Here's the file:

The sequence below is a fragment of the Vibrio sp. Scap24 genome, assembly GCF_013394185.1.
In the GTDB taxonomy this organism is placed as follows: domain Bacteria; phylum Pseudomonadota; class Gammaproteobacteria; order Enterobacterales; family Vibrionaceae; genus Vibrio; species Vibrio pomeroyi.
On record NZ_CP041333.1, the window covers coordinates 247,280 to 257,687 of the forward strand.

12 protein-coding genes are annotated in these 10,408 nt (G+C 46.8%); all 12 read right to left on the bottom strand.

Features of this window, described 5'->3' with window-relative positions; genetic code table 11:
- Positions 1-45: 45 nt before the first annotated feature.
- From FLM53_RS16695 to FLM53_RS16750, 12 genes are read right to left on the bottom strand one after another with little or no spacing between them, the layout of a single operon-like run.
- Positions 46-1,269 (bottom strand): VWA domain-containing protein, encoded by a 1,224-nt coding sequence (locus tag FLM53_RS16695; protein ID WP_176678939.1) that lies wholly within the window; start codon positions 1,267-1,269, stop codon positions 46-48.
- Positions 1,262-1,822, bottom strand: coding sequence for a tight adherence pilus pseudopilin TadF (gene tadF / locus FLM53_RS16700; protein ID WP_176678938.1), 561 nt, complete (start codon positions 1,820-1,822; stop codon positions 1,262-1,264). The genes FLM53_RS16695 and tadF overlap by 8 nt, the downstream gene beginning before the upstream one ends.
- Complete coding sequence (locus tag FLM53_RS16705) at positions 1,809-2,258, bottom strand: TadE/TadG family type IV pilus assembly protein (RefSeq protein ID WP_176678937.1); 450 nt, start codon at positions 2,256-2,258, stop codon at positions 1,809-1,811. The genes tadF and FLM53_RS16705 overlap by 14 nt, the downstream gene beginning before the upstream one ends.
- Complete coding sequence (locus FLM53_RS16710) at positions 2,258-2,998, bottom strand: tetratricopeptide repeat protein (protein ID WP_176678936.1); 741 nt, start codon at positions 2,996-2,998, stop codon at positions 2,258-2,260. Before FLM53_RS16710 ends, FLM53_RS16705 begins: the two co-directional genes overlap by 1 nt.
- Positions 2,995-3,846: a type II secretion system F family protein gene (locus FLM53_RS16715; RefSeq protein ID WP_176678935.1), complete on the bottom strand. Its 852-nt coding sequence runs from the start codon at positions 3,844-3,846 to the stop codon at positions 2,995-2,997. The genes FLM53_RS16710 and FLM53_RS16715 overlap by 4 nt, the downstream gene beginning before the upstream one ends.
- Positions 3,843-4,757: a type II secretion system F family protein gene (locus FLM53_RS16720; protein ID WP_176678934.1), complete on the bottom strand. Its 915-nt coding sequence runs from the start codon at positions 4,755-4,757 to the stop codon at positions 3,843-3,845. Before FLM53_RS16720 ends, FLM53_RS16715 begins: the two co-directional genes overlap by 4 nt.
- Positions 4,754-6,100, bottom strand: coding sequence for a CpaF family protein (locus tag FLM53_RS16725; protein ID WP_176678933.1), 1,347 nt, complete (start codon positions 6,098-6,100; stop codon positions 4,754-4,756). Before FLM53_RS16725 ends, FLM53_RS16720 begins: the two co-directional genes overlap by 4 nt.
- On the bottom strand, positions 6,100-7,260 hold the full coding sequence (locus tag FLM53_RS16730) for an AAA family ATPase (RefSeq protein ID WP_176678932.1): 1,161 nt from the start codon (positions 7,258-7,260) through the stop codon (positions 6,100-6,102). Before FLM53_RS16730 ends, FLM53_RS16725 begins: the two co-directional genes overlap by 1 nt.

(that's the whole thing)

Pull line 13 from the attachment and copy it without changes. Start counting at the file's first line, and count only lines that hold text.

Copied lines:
- Positions 3,843-4,757: a type II secretion system F family protein gene (locus FLM53_RS16720; protein ID WP_176678934.1), complete on the bottom strand. Its 915-nt coding sequence runs from the start codon at positions 4,755-4,757 to the stop codon at positions 3,843-3,845. Before FLM53_RS16720 ends, FLM53_RS16715 begins: the two co-directional genes overlap by 4 nt.